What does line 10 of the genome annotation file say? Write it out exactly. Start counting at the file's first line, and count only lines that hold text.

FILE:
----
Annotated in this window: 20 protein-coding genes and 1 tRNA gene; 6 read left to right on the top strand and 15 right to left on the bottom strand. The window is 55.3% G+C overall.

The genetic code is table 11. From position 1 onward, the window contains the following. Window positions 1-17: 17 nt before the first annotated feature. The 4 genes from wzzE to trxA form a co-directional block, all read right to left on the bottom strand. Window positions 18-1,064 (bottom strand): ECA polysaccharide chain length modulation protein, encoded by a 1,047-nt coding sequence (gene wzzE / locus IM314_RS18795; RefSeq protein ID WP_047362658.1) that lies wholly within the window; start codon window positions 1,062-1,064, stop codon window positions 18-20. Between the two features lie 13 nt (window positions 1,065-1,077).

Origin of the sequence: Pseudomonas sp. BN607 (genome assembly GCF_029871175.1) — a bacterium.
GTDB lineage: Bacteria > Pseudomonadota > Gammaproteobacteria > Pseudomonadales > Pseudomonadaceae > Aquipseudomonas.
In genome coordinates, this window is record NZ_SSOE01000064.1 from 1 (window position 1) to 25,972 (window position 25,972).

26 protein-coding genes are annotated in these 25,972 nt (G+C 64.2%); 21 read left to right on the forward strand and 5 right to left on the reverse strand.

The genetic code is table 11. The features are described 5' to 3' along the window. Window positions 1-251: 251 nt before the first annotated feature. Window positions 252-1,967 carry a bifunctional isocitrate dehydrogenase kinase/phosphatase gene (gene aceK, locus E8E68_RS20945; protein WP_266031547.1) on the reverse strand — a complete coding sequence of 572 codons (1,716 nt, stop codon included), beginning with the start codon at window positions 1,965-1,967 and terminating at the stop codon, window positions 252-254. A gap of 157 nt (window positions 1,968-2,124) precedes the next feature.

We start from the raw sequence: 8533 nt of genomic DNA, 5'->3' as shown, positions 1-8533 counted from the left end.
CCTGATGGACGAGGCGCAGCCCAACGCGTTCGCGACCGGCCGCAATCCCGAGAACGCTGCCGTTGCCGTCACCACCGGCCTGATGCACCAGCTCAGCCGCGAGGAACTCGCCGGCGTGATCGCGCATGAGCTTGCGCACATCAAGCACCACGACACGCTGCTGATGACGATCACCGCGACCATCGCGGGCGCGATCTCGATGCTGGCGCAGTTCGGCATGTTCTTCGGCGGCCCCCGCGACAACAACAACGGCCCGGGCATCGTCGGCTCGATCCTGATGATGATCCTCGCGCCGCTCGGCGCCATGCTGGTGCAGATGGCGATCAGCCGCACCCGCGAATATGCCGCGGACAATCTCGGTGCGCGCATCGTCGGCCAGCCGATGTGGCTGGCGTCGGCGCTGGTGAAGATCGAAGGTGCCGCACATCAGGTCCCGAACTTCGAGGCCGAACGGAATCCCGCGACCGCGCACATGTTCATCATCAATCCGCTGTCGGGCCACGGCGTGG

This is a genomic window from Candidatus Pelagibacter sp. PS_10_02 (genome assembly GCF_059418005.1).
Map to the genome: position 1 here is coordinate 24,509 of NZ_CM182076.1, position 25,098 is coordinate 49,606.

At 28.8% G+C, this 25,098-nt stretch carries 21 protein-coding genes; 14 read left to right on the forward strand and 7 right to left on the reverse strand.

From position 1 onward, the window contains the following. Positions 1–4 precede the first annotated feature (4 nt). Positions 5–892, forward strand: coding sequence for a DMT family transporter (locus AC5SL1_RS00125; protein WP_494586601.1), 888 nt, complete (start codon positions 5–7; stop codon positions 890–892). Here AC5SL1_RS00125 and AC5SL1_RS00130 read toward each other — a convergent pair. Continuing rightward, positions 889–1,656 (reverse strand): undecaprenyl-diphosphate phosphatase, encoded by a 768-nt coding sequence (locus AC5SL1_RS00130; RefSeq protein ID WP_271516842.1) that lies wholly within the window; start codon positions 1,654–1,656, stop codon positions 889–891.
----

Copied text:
This is a genomic window from Candidatus Pelagibacter sp. PS_10_02 (genome assembly GCF_059418005.1).